2. Materials and Methods

2.1. Review Protocol

In order to achieve the proposed objectives, the methodology used was a systematic review of the scientific literature that has been published in the last five years on nutritional recommendations for the effective management of GDM. For this purpose, the Preferred Reporting Items for Systematic Reviews and Meta-Analyses (PRISMA) review guide of recommendations were followed, which is a list based on the verification of 27 items or points about the aspects of an original scientific work that are considered of greater relevance or representativeness. In addition, this guide also sets out the ideal preparation process that must be followed in order to produce a systematic review of both scientific and methodological quality.
This systematic review has been carried out following a protocol available on the website: (accessed on 10 March 2023), with the registration number CRD42023423824.

2.2. Eligibility Criteria

Studies that met the following criteria were selected:
  • Study design: only studies with a randomized clinical trial (RCT) methodology or design were eligible for selection.
  • Year of publication: only studies published in the last five years were selected, i.e., with a publication date between 2019 and 2023; the establishment of this criterion allowed for an updated review of the topic addressed in the review.
  • Study topic: only papers that could provide information about nutritional advice or recommendations to implement an adequate management of GDM were selected, excluding papers that dealt with the prevention of the disease, as well as those that did not deal with food as such (e.g., insulin treatments, metformin, etc.).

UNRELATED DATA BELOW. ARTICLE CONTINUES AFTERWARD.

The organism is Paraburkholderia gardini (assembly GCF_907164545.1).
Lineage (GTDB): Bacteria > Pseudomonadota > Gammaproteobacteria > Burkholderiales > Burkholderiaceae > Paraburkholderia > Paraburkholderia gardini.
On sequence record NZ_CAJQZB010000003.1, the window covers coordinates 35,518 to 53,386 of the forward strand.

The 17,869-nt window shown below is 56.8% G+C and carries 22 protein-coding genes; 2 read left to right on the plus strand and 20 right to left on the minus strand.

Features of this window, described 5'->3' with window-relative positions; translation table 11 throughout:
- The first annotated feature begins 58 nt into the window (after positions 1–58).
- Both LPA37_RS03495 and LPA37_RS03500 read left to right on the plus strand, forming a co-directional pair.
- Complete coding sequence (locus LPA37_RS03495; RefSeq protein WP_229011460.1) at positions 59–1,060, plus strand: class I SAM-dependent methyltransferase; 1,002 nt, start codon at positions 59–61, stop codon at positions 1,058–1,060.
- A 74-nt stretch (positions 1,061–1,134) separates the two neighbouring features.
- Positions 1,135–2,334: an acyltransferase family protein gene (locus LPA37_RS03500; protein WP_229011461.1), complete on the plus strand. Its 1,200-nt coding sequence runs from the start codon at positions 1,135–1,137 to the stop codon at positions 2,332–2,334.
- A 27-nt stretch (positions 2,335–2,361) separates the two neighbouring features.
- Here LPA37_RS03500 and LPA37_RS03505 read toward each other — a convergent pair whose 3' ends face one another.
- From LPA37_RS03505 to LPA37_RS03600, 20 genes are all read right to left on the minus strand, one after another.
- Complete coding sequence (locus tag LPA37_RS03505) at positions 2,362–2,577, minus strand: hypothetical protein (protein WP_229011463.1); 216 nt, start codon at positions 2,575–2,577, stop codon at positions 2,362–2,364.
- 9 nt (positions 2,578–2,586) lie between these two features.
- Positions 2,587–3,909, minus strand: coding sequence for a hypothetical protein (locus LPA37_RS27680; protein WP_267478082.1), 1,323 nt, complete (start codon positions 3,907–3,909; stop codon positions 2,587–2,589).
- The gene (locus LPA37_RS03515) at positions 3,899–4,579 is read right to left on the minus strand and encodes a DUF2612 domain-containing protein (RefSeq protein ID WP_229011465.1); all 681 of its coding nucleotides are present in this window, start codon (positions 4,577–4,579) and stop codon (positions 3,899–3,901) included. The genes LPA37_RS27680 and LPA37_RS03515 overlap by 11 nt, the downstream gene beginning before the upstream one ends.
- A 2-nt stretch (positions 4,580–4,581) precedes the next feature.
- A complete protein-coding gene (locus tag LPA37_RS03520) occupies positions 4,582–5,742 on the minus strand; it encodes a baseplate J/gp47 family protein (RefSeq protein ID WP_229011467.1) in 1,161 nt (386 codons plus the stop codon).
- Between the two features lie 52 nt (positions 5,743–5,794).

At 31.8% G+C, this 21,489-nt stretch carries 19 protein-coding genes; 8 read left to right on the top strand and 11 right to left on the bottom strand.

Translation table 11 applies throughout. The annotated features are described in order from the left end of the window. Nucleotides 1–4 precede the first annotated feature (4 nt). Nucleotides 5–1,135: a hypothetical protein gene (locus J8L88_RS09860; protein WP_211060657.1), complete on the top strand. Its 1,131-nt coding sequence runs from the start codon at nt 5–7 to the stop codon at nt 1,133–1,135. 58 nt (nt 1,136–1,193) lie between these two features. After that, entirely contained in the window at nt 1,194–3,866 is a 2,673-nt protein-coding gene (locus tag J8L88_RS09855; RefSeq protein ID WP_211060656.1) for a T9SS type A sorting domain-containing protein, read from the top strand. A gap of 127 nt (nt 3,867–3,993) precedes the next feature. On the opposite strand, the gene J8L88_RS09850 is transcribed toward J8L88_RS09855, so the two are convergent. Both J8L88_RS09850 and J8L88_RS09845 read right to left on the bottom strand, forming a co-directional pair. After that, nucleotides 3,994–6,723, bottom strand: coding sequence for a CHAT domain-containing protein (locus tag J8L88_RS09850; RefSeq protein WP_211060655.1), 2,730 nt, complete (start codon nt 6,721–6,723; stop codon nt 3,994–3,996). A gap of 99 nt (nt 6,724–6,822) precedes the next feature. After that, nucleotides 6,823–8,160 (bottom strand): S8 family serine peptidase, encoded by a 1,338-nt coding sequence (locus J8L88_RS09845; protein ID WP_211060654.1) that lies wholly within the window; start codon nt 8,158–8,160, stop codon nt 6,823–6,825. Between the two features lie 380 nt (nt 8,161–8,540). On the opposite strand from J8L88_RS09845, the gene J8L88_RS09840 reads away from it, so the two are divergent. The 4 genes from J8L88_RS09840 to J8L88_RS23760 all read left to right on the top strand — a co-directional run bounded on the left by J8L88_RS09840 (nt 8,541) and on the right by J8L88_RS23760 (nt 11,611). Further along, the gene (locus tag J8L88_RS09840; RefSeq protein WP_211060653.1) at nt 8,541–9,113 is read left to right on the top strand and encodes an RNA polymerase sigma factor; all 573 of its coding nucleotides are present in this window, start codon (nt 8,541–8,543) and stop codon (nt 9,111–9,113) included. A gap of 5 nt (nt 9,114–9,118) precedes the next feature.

• Language of publication: no restriction was established, i.e., articles published in any language could be selected.
  • Studies with a methodological quality on the PEDro scale [15] exceeding 5 points.

2.3. Sources of Information

The bibliographic search was carried out in electronic databases, specifically PubMed, the WOS Core Collection, SCOPUS, and CINAHL.
The structured language employed for conducting bibliographic searches in the selected electronic databases was obtained through the use of Medical Subject Headings (MeSH) and Health Sciences Descriptors (DeCS), both of which are presented below:
  • MeSH: “Diabetes, Gestational”; “Nutrition Assessment (nutrition*)”; “Diet”; “Eating”; “Food”
  • Natural Language: “Gestational Diabetes Mellitus”; “Diabetes Mellitus, Gestational”; “Diabetes, Pregnancy Induced”; “Gestational Diabetes”; “Diabetes, Pregnancy-Induced”
  • DeCS: “Gestational Diabetes”; “Nutrition*”; “Diet”; “Food Intake”; “Food”
The Boolean operators used were “AND” and “OR”.

2.4. Search Strategy

The search strings or equations that have been designed are as follows:
#1: (“gestational diabetes mellitus” OR “diabetes mellitus gestational” OR “diabetes, pregnancy induced” OR “gestational diabetes” OR “diabetes, pregnancy-induced” OR “diabetes, pregnancy induced”) AND (nutrition* OR diet OR eating OR food)